Have you been charged with leaving the scene of an accident under Florida statute 316.061?
If there were no injuries and only property damage, that makes this crime a misdemeanor. Meaning, that the maximum penalty includes probation, fines and the remote possibility of jail depending on the facts of your case and your previous criminal history. Aside from being a criminal misdemeanor, leaving the scene involving property damage could result in you getting 6 points on your driver’s license if you get adjudicated guilty. If we can negotiate a deal with the State Attorney for a withhold of adjudication, then you would not receive any points on your driver’s license. The State Attorney must prove certain elements beyond a reasonable doubt when it comes to leaving the scene of an accident involving property damage. First, they have to establish that you were the driver of the vehicle. The inability to establish the driver of the vehicle is often a legal defense that can be explored because depending on the facts of your case there may not be a “real witness” that is able to establish that you were the driver of the vehicle involved in the accident. The next element that has to be proven beyond a reasonable doubt is the fact that there was an accident and the fact that there was property damage. Usually that’s not where the issues arise, as most of the time it’s with the fact that they can’t establish that you were the driver of the vehicle. Having done thousands of these types of cases, we are well aware that leaving the scene involving property damage will sometimes occur when an individual has been consuming alcohol and they panic because they think they might be charged with driving under the influence. If the facts of your case are similar to the above analogy, we would encourage you to call our office as there may be ways to resolve that case without some of the enhanced penalties that the State Attorney may be seeking if they find that sort of evidence that ties you to an alcohol-related leaving the scene of an accident charge.
For a free legal consultation with a property damage lawyer serving Florida, call 941-444-4444
Under current Florida statute, the State Attorney’s office is typically not entitled to restitution of leaving the scene of an accident. However, sometimes in the course of negotiation we will agree that our client’s insurance will pick up the damage to the other car or to the property damaged in hopes of getting a more favorable outcome on the criminal case.
Florida has an accident report privilege team that must be in our minds when we deal with leaving the scene of an accident charge. Florida’s accident report privilege is a very unique legal concept, is very much alive in Florida. That doctrine to answer the proposition that if you are involved in an accident and you are forthcoming to the law enforcement officer as how the accident occurred, then your statements to the police cannot be used against you in court. However, there’s case law which says that the accident report privilege doesn’t apply if you leave the scene of an accident you are not “in the protection of not having those statements used against you”. That’s why it’s more important than ever if you are charged with leaving the scene of an accident, regardless of whether it’s a felony or misdemeanor, that you immediately contact a skilled traffic attorney. Leaving the scene of an accident is a misdemeanor under Florida law unless it involves injury. However, the officer has the discretion to either cite you with a notice to appear through the citation or to physically arrest you. You must understand that even though you may not get physically arrested it’s still a criminal charge and should be taken very seriously. Obviously if you are formally arrested and booked into jail for leaving the scene of an accident, this can be very serious. Not only on your criminal record for life, but a permanent blemish on your driving record. Remember that pleading no contest or guilty for a leaving the scene charge ends up as guilt on your permanent record, meaning you will have no opportunity to seal or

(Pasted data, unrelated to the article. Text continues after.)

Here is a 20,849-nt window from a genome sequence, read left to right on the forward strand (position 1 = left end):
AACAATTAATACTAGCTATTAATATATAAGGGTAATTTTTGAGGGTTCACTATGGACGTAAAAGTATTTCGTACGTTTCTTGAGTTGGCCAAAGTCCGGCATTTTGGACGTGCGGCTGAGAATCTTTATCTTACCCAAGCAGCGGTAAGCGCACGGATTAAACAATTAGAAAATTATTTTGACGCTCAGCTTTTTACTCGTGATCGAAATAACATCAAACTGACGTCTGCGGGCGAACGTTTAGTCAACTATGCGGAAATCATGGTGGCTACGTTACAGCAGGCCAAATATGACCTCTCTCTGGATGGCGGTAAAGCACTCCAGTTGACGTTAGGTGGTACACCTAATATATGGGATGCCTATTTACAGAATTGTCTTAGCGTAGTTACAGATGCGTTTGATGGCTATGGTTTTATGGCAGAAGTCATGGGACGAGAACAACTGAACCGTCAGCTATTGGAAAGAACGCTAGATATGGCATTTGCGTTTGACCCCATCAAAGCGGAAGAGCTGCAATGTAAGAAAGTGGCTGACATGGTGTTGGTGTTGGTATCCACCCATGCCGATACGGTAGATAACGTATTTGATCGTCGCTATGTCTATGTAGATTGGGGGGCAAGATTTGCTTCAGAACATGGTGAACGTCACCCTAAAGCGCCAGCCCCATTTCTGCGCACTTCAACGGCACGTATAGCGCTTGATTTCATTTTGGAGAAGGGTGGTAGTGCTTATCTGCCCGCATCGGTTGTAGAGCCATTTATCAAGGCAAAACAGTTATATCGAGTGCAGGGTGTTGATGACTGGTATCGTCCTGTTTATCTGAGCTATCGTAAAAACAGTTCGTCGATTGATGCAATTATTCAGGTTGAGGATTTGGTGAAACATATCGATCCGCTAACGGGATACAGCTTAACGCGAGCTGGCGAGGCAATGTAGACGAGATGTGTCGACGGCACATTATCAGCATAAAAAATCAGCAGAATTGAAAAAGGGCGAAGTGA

expunge this charge from your criminal background. We look forward to speaking with you about your leaving the scene of an accident involving property damage charge.